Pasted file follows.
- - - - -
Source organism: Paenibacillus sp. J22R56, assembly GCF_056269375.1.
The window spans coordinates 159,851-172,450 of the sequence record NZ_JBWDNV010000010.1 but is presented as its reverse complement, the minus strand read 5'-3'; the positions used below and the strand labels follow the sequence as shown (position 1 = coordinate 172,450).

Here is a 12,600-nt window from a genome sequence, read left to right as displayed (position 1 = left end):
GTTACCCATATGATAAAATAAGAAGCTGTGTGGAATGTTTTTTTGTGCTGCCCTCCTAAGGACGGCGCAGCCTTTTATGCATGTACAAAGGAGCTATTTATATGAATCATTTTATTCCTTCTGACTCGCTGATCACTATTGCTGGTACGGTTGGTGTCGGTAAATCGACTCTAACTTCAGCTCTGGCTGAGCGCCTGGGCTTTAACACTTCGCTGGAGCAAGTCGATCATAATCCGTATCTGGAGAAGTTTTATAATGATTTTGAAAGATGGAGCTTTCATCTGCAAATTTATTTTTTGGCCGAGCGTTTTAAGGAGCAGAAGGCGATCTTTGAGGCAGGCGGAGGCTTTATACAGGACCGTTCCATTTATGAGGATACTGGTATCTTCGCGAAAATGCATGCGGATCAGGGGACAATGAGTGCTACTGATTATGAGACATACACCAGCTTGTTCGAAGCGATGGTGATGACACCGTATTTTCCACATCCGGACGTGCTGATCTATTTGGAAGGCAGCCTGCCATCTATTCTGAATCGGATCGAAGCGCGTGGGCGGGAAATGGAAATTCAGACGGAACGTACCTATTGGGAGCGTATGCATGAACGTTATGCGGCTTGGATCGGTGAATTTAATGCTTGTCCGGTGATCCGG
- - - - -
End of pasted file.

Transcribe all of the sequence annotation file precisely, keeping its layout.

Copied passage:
Source organism: Paenibacillus sp. J22R56, assembly GCF_056269375.1.
The window spans coordinates 159,851-172,450 of the sequence record NZ_JBWDNV010000010.1 but is presented as its reverse complement, the minus strand read 5'-3'; the positions used below and the strand labels follow the sequence as shown (position 1 = coordinate 172,450).

Here is a 12,600-nt window from a genome sequence, read left to right as displayed (position 1 = left end):
GTTACCCATATGATAAAATAAGAAGCTGTGTGGAATGTTTTTTTGTGCTGCCCTCCTAAGGACGGCGCAGCCTTTTATGCATGTACAAAGGAGCTATTTATATGAATCATTTTATTCCTTCTGACTCGCTGATCACTATTGCTGGTACGGTTGGTGTCGGTAAATCGACTCTAACTTCAGCTCTGGCTGAGCGCCTGGGCTTTAACACTTCGCTGGAGCAAGTCGATCATAATCCGTATCTGGAGAAGTTTTATAATGATTTTGAAAGATGGAGCTTTCATCTGCAAATTTATTTTTTGGCCGAGCGTTTTAAGGAGCAGAAGGCGATCTTTGAGGCAGGCGGAGGCTTTATACAGGACCGTTCCATTTATGAGGATACTGGTATCTTCGCGAAAATGCATGCGGATCAGGGGACAATGAGTGCTACTGATTATGAGACATACACCAGCTTGTTCGAAGCGATGGTGATGACACCGTATTTTCCACATCCGGACGTGCTGATCTATTTGGAAGGCAGCCTGCCATCTATTCTGAATCGGATCGAAGCGCGTGGGCGGGAAATGGAAATTCAGACGGAACGTACCTATTGGGAGCGTATGCATGAACGTTATGCGGCTTGGATCGGTGAATTTAATGCTTGTCCGGTGATCCGG